Australia is a multicultural country and with this, the traditions we have are often mingled and derived from a mixture of other countries. Australia, although huge in size, has a population of just over 20 million people. Our country is a harmonious mix of many ethnic groups. Our backgrounds are very varied, with people having connections with England, Scotland, Ireland, Northern Europe, Russia, Italy, Greece, Spain, France, Middle East, Vietnam, China, Japan, Thailand as well as North and South America. So you can imagine that each of these national groups brings the colour ,customs and festive rituals of the Christmas celebrated in their respective homelands. Australians are able to appreciate culturally diverse Christmas celebrations.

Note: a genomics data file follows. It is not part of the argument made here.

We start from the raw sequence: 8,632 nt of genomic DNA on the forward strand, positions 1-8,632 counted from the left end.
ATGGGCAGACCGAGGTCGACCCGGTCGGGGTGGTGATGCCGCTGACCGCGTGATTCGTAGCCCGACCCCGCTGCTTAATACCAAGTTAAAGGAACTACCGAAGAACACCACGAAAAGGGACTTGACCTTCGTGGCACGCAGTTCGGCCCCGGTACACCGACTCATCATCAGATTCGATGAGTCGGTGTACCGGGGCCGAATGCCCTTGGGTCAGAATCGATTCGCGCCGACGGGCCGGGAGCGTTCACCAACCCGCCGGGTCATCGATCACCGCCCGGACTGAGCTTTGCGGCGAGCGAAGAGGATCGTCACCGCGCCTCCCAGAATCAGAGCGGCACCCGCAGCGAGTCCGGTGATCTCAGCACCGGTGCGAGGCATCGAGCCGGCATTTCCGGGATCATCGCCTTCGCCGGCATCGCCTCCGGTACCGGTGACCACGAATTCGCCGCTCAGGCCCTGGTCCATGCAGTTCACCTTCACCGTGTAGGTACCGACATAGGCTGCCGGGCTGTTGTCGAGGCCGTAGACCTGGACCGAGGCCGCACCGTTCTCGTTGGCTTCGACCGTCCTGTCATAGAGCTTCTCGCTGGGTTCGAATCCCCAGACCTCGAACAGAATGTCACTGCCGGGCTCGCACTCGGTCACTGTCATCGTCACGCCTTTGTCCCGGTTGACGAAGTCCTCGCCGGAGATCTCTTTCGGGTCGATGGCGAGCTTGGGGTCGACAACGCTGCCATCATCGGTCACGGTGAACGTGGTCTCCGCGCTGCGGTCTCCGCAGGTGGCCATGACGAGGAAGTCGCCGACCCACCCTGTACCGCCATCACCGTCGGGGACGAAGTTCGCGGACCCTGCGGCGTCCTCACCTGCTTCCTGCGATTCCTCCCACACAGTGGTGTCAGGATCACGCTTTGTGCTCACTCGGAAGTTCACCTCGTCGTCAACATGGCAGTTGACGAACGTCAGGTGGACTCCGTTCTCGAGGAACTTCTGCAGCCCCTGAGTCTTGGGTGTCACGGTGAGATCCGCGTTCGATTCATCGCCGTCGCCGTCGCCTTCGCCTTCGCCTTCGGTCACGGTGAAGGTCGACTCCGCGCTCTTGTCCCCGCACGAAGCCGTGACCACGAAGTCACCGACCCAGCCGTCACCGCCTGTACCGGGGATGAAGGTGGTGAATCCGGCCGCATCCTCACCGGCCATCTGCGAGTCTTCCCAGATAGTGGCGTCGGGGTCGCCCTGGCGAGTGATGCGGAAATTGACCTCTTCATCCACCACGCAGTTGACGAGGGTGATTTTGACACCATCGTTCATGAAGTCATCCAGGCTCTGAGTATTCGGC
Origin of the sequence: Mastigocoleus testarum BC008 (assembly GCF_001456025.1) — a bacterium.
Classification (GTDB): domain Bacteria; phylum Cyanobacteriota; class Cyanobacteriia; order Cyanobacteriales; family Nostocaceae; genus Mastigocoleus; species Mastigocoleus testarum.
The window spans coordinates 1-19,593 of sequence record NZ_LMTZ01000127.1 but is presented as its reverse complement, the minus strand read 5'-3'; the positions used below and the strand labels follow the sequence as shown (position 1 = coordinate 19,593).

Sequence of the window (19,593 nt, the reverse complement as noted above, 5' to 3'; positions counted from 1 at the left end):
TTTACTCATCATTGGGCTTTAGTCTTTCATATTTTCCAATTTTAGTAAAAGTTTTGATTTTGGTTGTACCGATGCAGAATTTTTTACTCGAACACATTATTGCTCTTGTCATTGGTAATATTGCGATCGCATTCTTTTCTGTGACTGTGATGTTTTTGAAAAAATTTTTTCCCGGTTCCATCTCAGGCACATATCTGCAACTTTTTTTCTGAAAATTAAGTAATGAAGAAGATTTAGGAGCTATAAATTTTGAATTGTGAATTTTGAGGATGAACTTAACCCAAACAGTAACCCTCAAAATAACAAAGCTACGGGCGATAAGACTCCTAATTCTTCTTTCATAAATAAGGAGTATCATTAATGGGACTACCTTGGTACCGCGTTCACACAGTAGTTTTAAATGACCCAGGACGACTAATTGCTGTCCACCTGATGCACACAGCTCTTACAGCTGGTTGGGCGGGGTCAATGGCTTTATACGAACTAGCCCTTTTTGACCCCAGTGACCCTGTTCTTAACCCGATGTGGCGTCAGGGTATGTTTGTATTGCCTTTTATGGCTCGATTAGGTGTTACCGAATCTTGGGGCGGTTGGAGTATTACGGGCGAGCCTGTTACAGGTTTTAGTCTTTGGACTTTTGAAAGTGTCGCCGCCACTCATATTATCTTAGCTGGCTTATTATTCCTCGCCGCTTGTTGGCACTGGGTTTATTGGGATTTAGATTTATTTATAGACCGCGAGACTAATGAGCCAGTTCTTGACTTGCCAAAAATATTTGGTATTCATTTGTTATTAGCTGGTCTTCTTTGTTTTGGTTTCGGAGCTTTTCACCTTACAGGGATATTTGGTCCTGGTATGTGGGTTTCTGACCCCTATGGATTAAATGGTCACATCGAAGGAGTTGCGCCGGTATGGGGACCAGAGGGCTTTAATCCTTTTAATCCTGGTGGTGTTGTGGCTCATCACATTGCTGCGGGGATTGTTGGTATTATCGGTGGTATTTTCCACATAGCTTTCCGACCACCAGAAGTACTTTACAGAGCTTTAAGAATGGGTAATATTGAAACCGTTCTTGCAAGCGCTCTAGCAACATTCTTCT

House decorations in Australia are not usually as elaborate as in the United States, although there are plenty of decorations and symbols, and even a few wreaths. Because it is warm weather, there are many native plants in bloom. These are easily picked for decoration around the holiday season – orchids, Christmas bells, and the like are common.

Christmas is special to the majority of Australians for it is their Summer Holiday season and students especially are “wrapping” up their school year. That means sitting for end of Semester tests or exams and waiting for their results, as well as getting ready for the Summer Holidays. For the majority of Australian students this means …SUN….SURF….SHOPPING. For students it means an end to homework and school studies and the beginning of lots of time for family, relatives and “mates” (friends).

Traditional dinners have been replaced with family gatherings in back yards, picnics in parks, gardens and on the beach. For many, it is the occasion to be with friends and relatives, to share love and friendship and not to forget, the exchange of gifts in the traditional manner. For many, it is a time to enjoy and consume massive quantities of food.